Today turned out to be a remarkable day. We set out from our cabins at Kibbutz Kfar Haruv to another kibbutz located 37 miles further north in the Golan Heights right at the cease fire line between Israel and Syria.

At Kibbutz Merom Golan, we met Elon, a lifelong resident and active reservist in human intelligence in the Israeli army. With him (and three cohorts), we boarded a caravan of off-road vehicles and traveled over rugged terrain, around land-mined(!) fields, through anti-tank gullies to a point very near the border.
At that point, we saw several soldiers and a tank. Apparently there had been some alerts received overnight and there was concern of potential hostile activity so the soldier asked us to move further south.
Elon had information about this but could not share specifics, and we relocated to a bombed out building that was, prior to 1967, the Syrian military command headquarters for the Golan Heights.
Here, we exited the vehicles, and Elon proceeded to very eloquently enlighten us about almost incomprehensibly complex social political dynamics, both strategically and tactically, regarding the Golan Heights including the many players and interest groups. He systematically discussed both the overlapping and conflicting motivations of these various groups, the history of why and how we have are arrived at this point, and shared his perspective about what can and should be done.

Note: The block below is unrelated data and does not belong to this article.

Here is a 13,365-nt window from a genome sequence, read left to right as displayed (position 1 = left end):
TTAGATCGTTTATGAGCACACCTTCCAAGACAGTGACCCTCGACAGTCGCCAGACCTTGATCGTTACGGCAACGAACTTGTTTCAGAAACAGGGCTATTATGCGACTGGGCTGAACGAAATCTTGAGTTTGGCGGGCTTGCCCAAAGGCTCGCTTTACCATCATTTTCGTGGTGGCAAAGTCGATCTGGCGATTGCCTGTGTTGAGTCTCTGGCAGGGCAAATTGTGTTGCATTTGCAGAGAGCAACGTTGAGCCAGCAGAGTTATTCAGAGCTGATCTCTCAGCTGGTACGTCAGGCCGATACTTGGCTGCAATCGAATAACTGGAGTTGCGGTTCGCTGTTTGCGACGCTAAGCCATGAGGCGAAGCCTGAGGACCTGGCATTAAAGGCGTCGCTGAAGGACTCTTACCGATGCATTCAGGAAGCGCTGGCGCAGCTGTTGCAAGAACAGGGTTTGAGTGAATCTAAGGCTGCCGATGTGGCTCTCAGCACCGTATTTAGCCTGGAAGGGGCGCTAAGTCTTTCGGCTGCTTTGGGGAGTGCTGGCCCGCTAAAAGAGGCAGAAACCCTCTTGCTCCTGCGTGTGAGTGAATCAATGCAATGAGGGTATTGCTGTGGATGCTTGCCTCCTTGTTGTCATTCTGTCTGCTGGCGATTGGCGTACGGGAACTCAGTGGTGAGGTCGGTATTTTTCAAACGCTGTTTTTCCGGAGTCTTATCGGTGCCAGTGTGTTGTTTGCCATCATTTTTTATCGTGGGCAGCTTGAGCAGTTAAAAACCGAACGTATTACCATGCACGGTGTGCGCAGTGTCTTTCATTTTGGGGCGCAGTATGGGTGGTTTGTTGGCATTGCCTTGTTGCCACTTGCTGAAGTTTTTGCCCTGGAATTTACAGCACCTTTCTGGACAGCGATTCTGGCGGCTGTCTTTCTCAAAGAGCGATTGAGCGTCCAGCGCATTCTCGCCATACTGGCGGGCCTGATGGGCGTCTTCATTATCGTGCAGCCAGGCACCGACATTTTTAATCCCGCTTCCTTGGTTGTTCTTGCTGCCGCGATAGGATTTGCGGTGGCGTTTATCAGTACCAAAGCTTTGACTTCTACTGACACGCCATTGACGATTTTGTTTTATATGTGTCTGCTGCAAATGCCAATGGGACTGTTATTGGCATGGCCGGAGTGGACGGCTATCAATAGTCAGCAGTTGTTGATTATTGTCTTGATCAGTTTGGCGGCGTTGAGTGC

We learned about the impact of the 1967 and 1973 wars, the causes and impact of the current chaos in Lebanon and Syria, the insidious machinations of Iran at multiple levels, and more.

We had a very open discussion and came away with a much deeper understanding of the incredible challenges of finding a solution to an almost unsolvable problem. All of this took place against a backdrop of amazingly beautiful scenery.
In a striking juxtaposition, we then boarded our bus to head to the nearby Druze village of Majdal Shams, a thriving and growing town in the Golan Heights.
The Druze people are historically a breakaway sect from Islam and do not consider themselves Muslim. They have their own customs and religious practices. Their language is Arabic and they inhabit the Golan Heights as well as an area further south near Mount Carmel, as well as in Syria.
The Druze in the area of Majdal Shams are very hardworking and prosperous. They are also among the most well-educated in Israel. However, most Druze do not accept national citizenship of either Israel or Syria.

We had an incredible lunch at a Druze restaurant, Al Yasmin, and then had yet another fascinating discussion with the son of the woman who owns the restaurant. Mazdi is a college educated young man who is a proud secular Druze. He explained that Druze children when they come of age must commit to either a religious or secular path. He talked about the challenges of non-citizenship, the difficulties of seeing family who live in Syria, and his very positive outlook for the future.

We then made a stop at a Druze supermarket to pick up some supplies for an evening picnic back at our kibbutz overlooking the fantastic view.
Overall, an amazing day.